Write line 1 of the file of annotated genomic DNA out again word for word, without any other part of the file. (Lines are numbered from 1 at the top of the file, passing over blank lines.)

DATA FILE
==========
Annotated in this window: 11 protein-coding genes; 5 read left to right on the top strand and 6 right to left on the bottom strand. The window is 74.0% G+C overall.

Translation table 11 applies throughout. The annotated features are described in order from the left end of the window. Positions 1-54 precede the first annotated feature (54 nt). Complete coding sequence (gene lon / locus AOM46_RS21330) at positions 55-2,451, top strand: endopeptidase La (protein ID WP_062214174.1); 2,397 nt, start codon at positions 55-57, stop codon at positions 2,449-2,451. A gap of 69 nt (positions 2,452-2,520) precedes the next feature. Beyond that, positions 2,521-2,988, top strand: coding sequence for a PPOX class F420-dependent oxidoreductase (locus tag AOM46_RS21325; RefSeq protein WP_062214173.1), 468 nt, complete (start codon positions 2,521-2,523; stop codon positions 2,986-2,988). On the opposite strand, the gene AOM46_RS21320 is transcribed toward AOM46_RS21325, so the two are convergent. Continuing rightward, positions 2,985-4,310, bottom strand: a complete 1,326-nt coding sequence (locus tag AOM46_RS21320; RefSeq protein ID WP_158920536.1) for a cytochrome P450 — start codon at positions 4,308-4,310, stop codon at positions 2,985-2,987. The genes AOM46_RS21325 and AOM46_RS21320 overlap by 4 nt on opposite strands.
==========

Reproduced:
Annotated in this window: 11 protein-coding genes; 5 read left to right on the top strand and 6 right to left on the bottom strand. The window is 74.0% G+C overall.